Microsoft's decision to bring SQL Server 2016 to Linux caused a bit of a stir this week.
However, there is a small catch: we've learned that the first official release of the port, due out in mid-2017, will be missing features compared to its Windows cousin.
Yesterday, in New York City, Microsoft showed off a working demo version of SQL Server running on Ubuntu 15.10. A preview build of the Linux port is available now to selected testers, and it features SQL Server's core functionality.
Sources familiar with the project told The Register that, when the Linux port is formally released next year, users won't get the full SQL Server experience, for want of a better word.
Instead, Microsoft will initially put out a version of SQL Server with relational database support, leaving out the spiffy business intelligence side of the software suite for a later date. Quite when a full version of SQL Server for Linux will arrive isn't yet known.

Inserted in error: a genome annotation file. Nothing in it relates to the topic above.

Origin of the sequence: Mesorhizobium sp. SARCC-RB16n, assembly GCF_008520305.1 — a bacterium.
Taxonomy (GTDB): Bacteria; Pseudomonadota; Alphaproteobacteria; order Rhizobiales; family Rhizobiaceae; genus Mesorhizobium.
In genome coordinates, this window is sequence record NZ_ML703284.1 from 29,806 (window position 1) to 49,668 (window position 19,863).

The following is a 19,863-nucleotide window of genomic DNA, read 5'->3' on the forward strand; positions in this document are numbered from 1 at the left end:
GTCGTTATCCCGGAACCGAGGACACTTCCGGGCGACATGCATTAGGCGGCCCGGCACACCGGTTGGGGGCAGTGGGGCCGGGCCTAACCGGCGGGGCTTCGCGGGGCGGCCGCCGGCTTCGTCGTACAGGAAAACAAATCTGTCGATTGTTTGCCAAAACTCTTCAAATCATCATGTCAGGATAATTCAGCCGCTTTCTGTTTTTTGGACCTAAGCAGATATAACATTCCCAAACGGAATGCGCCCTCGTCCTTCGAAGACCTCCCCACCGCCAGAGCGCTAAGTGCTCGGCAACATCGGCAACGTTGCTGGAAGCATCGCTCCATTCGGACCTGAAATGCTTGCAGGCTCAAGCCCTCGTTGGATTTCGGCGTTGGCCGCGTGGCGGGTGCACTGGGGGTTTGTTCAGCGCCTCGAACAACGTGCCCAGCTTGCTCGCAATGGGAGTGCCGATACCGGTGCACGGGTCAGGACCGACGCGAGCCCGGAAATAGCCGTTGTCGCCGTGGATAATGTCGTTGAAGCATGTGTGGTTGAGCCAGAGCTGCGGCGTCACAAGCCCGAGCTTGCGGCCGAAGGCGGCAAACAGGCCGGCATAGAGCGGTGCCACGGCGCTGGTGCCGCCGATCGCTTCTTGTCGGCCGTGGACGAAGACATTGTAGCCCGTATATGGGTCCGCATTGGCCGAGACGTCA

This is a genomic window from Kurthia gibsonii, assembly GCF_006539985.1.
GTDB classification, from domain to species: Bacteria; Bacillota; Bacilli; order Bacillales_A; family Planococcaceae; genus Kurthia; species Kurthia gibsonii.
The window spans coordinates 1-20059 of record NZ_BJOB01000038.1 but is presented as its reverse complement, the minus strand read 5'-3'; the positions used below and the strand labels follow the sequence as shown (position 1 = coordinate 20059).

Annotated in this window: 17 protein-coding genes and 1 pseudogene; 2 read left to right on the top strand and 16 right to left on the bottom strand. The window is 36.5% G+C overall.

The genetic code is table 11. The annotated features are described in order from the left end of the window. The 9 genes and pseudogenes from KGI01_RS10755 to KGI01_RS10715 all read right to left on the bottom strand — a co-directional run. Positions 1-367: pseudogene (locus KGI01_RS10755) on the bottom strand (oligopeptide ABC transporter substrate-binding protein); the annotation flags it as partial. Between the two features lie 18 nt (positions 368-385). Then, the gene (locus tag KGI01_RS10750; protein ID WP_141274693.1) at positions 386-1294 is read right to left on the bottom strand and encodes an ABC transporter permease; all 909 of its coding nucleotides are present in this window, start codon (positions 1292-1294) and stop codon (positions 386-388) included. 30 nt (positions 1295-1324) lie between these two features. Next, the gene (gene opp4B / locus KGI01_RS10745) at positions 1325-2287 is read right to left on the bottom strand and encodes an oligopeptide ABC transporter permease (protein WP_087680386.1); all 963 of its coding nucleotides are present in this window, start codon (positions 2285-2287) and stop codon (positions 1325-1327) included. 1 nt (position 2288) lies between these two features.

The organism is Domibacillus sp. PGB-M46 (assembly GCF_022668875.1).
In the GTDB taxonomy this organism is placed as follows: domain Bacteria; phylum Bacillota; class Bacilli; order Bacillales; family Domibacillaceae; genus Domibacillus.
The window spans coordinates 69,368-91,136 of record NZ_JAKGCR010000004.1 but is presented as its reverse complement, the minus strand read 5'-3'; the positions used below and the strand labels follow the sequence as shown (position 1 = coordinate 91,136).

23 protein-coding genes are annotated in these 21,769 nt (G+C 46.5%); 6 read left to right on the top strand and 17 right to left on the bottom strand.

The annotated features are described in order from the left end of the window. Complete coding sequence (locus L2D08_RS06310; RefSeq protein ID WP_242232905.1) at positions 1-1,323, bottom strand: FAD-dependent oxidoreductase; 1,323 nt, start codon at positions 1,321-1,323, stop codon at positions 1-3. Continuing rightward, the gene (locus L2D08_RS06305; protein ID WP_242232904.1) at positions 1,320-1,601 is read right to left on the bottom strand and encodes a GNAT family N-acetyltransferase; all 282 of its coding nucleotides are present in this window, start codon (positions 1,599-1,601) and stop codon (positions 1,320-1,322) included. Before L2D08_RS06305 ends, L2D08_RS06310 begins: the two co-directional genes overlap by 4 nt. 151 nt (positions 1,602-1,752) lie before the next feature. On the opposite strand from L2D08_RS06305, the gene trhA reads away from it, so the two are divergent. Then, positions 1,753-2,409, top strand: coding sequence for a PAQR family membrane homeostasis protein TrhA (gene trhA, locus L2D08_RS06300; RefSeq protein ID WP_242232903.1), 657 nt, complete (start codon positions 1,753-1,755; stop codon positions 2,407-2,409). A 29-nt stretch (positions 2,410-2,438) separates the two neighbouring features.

"What Microsoft has done so far is create an abstraction layer between the database and operating system," explained Merv Adrian, vice president of research for Gartner. "The challenge will be to ensure all the pieces work seamlessly and smoothly."
Certainly, Microsoft doesn't want to roll out SQL Server for Linux until it's running smoothly and working as expected: it's an immensely complicated piece of code and when you're dealing with databases, the slightest error can have catastrophic consequences.
But by not making it clear exactly what will be released next year, Microsoft runs the risk of burning the goodwill it has fostered among some Linux advocates. ®